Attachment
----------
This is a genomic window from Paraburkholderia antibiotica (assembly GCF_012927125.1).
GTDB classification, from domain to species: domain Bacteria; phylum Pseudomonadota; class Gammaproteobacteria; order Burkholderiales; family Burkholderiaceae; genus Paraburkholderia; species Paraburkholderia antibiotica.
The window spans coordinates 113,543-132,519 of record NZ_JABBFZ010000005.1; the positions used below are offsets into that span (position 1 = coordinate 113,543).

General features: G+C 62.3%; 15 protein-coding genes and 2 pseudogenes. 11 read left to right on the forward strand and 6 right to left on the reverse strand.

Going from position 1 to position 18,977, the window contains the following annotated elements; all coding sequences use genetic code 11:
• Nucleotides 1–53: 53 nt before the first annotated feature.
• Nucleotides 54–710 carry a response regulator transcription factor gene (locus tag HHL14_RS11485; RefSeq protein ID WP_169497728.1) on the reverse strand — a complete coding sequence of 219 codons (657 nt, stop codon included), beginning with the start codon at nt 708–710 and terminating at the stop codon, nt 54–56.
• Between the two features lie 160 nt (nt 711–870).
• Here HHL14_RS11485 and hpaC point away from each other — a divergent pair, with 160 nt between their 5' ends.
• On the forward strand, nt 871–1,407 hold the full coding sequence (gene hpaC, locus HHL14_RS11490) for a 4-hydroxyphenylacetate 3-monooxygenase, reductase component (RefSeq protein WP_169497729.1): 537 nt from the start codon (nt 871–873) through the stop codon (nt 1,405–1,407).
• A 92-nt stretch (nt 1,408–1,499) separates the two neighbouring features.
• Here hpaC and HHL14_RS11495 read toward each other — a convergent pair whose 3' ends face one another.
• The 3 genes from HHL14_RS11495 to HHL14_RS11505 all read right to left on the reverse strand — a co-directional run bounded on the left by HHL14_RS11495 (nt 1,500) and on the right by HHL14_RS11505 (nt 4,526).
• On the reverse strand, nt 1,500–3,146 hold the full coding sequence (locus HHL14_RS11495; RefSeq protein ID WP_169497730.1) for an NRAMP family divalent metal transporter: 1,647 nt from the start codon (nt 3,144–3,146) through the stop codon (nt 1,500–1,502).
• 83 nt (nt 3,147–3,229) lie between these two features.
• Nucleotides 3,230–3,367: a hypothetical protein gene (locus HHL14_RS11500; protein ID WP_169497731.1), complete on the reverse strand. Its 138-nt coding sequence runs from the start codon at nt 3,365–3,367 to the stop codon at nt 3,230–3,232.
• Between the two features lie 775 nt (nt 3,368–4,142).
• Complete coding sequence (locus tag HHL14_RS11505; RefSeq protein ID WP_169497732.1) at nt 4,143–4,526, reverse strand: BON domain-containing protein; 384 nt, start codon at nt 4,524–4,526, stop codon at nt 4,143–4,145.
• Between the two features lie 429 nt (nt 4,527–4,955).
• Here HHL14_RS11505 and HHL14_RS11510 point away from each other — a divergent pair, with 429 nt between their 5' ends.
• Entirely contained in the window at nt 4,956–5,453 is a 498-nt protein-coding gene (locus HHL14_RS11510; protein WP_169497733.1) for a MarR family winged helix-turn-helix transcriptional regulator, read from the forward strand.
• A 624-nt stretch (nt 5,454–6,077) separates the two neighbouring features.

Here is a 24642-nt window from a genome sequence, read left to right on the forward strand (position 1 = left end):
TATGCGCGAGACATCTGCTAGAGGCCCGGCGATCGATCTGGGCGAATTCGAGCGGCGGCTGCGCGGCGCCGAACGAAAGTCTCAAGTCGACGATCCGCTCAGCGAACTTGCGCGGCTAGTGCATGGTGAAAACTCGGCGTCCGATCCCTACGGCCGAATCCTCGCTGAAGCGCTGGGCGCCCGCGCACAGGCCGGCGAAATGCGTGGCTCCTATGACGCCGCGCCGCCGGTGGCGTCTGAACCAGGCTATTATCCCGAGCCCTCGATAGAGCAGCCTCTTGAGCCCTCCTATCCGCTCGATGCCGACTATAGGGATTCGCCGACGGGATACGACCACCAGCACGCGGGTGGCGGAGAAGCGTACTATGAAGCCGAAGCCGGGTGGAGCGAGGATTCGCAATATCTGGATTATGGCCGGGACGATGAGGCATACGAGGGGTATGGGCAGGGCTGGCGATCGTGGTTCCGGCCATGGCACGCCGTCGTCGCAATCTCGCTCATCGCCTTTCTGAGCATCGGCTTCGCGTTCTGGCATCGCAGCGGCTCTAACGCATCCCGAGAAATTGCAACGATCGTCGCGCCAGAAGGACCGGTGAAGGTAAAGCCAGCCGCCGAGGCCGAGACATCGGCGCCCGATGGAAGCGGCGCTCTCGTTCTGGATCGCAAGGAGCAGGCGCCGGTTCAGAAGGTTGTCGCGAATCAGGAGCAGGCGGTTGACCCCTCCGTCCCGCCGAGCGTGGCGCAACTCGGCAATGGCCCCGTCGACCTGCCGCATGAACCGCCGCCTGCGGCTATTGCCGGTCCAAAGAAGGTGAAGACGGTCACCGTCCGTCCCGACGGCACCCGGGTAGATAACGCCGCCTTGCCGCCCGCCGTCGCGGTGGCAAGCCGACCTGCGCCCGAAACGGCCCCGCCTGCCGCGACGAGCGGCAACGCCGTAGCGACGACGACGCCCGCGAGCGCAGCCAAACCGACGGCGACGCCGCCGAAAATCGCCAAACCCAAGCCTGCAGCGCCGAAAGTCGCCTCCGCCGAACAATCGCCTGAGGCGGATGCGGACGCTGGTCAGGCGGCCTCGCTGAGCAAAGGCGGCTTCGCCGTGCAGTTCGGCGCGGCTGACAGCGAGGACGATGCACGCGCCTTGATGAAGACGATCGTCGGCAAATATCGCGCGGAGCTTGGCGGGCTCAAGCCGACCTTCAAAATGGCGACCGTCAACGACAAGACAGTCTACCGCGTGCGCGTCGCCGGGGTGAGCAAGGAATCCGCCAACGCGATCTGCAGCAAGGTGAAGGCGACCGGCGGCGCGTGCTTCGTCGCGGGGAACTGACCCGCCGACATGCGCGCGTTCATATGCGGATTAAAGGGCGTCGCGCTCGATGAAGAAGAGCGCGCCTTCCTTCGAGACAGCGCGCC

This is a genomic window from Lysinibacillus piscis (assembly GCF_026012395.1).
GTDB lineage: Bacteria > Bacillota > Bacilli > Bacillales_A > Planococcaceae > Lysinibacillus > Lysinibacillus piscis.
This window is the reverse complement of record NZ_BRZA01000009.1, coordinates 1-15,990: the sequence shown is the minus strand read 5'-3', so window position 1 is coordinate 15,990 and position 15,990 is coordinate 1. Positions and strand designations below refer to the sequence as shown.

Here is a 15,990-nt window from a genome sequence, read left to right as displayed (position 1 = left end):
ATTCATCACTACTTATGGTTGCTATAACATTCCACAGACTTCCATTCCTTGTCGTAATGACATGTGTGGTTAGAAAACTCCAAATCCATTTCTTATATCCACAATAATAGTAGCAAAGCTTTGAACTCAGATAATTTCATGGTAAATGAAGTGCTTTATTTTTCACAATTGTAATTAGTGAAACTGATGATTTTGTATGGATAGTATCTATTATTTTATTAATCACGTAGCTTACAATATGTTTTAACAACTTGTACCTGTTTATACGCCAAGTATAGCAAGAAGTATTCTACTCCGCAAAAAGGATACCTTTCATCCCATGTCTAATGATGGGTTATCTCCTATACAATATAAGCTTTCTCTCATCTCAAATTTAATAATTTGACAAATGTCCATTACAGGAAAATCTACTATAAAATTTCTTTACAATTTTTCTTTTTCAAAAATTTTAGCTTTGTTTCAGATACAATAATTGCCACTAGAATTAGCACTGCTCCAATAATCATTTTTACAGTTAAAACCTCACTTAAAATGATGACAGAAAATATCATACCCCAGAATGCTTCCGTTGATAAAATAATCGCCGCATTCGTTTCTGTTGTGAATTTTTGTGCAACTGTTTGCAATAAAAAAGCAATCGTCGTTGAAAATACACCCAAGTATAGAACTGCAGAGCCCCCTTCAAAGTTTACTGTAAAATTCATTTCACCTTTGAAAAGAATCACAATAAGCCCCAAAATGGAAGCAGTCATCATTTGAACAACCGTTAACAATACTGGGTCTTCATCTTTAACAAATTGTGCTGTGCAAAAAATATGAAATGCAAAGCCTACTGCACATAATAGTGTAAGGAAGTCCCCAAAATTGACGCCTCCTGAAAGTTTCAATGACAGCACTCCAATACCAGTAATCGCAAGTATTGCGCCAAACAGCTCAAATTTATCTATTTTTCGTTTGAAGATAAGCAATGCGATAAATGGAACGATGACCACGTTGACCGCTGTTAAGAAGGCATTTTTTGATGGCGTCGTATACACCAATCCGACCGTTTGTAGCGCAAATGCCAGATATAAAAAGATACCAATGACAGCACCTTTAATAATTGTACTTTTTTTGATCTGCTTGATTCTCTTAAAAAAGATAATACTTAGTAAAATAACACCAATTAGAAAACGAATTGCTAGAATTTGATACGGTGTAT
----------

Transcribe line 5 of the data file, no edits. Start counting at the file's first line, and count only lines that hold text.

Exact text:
Going from position 1 to position 18,977, the window contains the following annotated elements; all coding sequences use genetic code 11: